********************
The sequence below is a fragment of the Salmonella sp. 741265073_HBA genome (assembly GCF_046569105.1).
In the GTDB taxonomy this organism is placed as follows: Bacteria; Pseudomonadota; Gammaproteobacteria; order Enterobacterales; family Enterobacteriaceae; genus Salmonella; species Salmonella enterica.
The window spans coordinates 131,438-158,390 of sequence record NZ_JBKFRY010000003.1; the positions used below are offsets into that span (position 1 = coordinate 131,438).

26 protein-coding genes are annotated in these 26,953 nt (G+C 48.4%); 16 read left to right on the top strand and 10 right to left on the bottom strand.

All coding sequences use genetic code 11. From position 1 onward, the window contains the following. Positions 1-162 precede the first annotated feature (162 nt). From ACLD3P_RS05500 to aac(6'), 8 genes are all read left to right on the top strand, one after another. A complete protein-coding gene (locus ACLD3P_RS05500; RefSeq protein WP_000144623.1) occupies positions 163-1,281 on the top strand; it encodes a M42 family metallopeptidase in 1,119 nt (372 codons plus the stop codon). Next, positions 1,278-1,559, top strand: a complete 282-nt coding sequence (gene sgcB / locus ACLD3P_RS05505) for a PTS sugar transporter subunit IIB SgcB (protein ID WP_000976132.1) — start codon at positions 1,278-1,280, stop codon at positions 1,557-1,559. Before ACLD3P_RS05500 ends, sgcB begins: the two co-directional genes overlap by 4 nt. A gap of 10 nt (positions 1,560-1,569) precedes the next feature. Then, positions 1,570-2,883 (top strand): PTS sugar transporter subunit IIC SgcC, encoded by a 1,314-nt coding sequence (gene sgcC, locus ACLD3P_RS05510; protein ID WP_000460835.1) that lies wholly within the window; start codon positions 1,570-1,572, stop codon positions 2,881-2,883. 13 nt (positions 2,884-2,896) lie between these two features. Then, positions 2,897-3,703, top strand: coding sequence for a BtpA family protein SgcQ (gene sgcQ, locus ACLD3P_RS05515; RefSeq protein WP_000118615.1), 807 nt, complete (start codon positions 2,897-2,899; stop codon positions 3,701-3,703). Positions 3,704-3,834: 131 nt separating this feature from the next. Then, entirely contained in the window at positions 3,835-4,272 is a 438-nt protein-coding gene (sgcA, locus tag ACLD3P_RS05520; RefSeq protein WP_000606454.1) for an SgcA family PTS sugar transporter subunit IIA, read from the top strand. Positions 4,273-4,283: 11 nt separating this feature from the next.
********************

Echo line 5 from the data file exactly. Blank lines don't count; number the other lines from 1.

All coding sequences use genetic code 11. From position 1 onward, the window contains the following. Positions 1-162 precede the first annotated feature (162 nt). From ACLD3P_RS05500 to aac(6'), 8 genes are all read left to right on the top strand, one after another. A complete protein-coding gene (locus ACLD3P_RS05500; RefSeq protein WP_000144623.1) occupies positions 163-1,281 on the top strand; it encodes a M42 family metallopeptidase in 1,119 nt (372 codons plus the stop codon). Next, positions 1,278-1,559, top strand: a complete 282-nt coding sequence (gene sgcB / locus ACLD3P_RS05505) for a PTS sugar transporter subunit IIB SgcB (protein ID WP_000976132.1) — start codon at positions 1,278-1,280, stop codon at positions 1,557-1,559. Before ACLD3P_RS05500 ends, sgcB begins: the two co-directional genes overlap by 4 nt. A gap of 10 nt (positions 1,560-1,569) precedes the next feature. Then, positions 1,570-2,883 (top strand): PTS sugar transporter subunit IIC SgcC, encoded by a 1,314-nt coding sequence (gene sgcC, locus ACLD3P_RS05510; protein ID WP_000460835.1) that lies wholly within the window; start codon positions 1,570-1,572, stop codon positions 2,881-2,883. 13 nt (positions 2,884-2,896) lie between these two features. Then, positions 2,897-3,703, top strand: coding sequence for a BtpA family protein SgcQ (gene sgcQ, locus ACLD3P_RS05515; RefSeq protein WP_000118615.1), 807 nt, complete (start codon positions 2,897-2,899; stop codon positions 3,701-3,703). Positions 3,704-3,834: 131 nt separating this feature from the next. Then, entirely contained in the window at positions 3,835-4,272 is a 438-nt protein-coding gene (sgcA, locus tag ACLD3P_RS05520; RefSeq protein WP_000606454.1) for an SgcA family PTS sugar transporter subunit IIA, read from the top strand. Positions 4,273-4,283: 11 nt separating this feature from the next.